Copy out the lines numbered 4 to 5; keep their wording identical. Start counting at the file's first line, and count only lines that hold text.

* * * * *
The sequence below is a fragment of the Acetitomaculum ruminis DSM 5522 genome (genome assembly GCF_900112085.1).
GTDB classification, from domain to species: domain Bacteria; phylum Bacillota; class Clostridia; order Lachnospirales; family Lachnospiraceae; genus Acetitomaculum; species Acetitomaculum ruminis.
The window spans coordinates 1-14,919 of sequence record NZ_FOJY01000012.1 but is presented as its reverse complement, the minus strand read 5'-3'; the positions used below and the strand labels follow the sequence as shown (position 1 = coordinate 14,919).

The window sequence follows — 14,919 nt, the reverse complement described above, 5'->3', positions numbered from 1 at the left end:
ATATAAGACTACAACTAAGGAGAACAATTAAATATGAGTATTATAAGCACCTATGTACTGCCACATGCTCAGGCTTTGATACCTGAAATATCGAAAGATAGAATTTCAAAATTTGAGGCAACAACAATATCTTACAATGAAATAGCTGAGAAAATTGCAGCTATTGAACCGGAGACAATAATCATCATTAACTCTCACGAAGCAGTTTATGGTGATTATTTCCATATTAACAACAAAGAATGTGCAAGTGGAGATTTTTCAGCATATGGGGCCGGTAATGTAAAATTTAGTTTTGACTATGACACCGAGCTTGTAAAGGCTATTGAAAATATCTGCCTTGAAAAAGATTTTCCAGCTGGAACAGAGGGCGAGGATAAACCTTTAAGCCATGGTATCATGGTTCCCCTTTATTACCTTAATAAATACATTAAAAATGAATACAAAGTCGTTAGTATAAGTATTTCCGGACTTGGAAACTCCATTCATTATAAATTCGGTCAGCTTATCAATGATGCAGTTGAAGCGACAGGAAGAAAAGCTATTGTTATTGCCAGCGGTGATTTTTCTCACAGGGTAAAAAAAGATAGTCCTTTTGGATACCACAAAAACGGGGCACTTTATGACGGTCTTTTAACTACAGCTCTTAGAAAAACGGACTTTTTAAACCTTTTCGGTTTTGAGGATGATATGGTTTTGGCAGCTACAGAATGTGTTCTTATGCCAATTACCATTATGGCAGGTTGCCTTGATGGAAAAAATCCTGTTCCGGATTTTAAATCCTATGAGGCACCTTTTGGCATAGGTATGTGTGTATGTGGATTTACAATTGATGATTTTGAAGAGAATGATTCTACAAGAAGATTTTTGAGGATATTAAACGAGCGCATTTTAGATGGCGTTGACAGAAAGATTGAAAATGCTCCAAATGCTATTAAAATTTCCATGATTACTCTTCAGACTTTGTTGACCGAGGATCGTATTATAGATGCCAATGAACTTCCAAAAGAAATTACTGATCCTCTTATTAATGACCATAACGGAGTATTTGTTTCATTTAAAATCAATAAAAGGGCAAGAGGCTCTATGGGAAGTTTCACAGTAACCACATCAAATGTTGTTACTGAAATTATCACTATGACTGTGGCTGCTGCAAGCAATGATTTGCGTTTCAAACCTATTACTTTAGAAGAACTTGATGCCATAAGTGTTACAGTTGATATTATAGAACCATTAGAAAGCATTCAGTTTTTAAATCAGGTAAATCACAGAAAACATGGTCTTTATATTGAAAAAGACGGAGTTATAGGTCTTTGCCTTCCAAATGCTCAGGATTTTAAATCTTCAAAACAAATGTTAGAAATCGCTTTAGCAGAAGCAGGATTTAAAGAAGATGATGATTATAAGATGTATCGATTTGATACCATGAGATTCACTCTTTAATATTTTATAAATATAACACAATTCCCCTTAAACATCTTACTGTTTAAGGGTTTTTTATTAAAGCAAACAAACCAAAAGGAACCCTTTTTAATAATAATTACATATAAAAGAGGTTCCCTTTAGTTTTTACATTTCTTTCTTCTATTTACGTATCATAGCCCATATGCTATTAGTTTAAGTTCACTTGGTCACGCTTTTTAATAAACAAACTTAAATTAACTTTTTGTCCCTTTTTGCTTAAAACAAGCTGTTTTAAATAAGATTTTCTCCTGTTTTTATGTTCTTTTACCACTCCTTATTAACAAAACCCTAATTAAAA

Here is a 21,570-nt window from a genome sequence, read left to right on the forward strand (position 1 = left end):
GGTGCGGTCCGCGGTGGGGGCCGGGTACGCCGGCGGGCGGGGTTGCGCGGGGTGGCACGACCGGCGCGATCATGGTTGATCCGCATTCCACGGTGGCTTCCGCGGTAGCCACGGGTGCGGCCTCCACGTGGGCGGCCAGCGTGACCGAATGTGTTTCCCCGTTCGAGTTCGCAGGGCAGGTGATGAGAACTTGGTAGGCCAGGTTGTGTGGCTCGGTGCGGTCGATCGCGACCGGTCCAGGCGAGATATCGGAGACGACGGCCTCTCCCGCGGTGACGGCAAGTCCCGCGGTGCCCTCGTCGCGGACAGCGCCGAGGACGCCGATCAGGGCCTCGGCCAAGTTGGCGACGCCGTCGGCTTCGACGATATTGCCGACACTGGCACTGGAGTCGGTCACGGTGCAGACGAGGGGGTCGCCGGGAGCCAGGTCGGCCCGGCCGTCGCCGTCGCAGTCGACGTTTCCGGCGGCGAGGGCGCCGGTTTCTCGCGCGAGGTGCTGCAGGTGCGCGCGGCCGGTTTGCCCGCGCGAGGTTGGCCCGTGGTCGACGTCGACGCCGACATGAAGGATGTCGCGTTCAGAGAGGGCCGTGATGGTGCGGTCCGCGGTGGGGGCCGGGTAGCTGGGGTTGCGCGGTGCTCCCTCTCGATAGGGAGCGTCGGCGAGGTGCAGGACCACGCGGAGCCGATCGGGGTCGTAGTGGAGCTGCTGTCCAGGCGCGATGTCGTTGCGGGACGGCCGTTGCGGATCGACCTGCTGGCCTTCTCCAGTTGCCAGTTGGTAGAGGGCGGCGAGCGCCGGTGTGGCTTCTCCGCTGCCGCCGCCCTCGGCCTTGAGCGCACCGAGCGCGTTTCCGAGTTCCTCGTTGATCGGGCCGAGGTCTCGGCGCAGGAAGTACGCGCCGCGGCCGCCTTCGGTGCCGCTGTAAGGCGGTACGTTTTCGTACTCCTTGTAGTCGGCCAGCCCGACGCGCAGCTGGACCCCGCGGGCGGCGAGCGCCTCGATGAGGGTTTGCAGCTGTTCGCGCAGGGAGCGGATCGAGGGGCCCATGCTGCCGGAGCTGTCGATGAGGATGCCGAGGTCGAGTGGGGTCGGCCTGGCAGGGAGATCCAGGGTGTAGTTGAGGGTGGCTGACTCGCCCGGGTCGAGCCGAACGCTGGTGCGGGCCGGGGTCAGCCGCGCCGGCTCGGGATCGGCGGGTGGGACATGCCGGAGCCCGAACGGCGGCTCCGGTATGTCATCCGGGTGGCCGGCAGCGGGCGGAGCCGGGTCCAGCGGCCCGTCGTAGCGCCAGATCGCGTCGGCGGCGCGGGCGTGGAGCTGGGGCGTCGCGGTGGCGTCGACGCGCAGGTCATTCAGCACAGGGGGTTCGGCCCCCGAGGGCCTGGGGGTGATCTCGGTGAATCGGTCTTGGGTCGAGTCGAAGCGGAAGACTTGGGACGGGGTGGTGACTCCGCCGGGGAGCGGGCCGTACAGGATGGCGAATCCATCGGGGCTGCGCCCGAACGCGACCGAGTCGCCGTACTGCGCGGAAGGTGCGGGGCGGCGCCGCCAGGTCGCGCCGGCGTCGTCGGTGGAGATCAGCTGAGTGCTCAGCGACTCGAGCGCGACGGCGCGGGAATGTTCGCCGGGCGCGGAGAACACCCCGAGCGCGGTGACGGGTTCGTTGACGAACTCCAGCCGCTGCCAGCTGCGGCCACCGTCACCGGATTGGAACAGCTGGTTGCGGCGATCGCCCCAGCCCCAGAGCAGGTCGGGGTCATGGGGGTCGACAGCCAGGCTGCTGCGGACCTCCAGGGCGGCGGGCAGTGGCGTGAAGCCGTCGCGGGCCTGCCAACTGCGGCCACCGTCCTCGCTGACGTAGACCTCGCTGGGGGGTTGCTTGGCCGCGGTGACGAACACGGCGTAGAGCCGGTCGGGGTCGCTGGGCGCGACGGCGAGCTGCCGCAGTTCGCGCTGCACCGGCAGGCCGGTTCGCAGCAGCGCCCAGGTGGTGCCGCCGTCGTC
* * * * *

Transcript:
The window sequence follows — 14,919 nt, the reverse complement described above, 5'->3', positions numbered from 1 at the left end:
ATATAAGACTACAACTAAGGAGAACAATTAAATATGAGTATTATAAGCACCTATGTACTGCCACATGCTCAGGCTTTGATACCTGAAATATCGAAAGATAGAATTTCAAAATTTGAGGCAACAACAATATCTTACAATGAAATAGCTGAGAAAATTGCAGCTATTGAACCGGAGACAATAATCATCATTAACTCTCACGAAGCAGTTTATGGTGATTATTTCCATATTAACAACAAAGAATGTGCAAGTGGAGATTTTTCAGCATATGGGGCCGGTAATGTAAAATTTAGTTTTGACTATGACACCGAGCTTGTAAAGGCTATTGAAAATATCTGCCTTGAAAAAGATTTTCCAGCTGGAACAGAGGGCGAGGATAAACCTTTAAGCCATGGTATCATGGTTCCCCTTTATTACCTTAATAAATACATTAAAAATGAATACAAAGTCGTTAGTATAAGTATTTCCGGACTTGGAAACTCCATTCATTATAAATTCGGTCAGCTTATCAATGATGCAGTTGAAGCGACAGGAAGAAAAGCTATTGTTATTGCCAGCGGTGATTTTTCTCACAGGGTAAAAAAAGATAGTCCTTTTGGATACCACAAAAACGGGGCACTTTATGACGGTCTTTTAACTACAGCTCTTAGAAAAACGGACTTTTTAAACCTTTTCGGTTTTGAGGATGATATGGTTTTGGCAGCTACAGAATGTGTTCTTATGCCAATTACCATTATGGCAGGTTGCCTTGATGGAAAAAATCCTGTTCCGGATTTTAAATCCTATGAGGCACCTTTTGGCATAGGTATGTGTGTATGTGGATTTACAATTGATGATTTTGAAGAGAATGATTCTACAAGAAGATTTTTGAGGATATTAAACGAGCGCATTTTAGATGGCGTTGACAGAAAGATTGAAAATGCTCCAAATGCTATTAAAATTTCCATGATTACTCTTCAGACTTTGTTGACCGAGGATCGTATTATAGATGCCAATGAACTTCCAAAAGAAATTACTGATCCTCTTATTAATGACCATAACGGAGTATTTGTTTCATTTAAAATCAATAAAAGGGCAAGAGGCTCTATGGGAAGTTTCACAGTAACCACATCAAATGTTGTTACTGAAATTATCACTATGACTGTGGCTGCTGCAAGCAATGATTTGCGTTTCAAACCTATTACTTTAGAAGAACTTGATGCCATAAGTGTTACAGTTGATATTATAGAACCATTAGAAAGCATTCAGTTTTTAAATCAGGTAAATCACAGAAAACATGGTCTTTATATTGAAAAAGACGGAGTTATAGGTCTTTGCCTTCCAAATGCTCAGGATTTTAAATCTTCAAAACAAATGTTAGAAATCGCTTTAGCAGAAGCAGGATTTAAAGAAGATGATGATTATAAGATGTATCGATTTGATACCATGAGATTCACTCTTTAATATTTTATAAATATAACACAATTCCCCTTAAACATCTTACTGTTTAAGGGTTTTTTATTAAAGCAAACAAACCAAAAGGAACCCTTTTTAATAATAATTACATATAAAAGAGGTTCCCTTTAGTTTTTACATTTCTTTCTTCTATTTACGTATCATAGCCCATATGCTATTAGTTTAAGTTCACTTGGTCACGCTTTTTAATAAACAAACTTAAATTAACTTTTTGTCCCTTTTTGCTTAAAACAAGCTGTTTTAAATAAGATTTTCTCCTGTTTTTATGTTCTTTTACCACTCCTTATTAACAAAACCCTAATTAAAA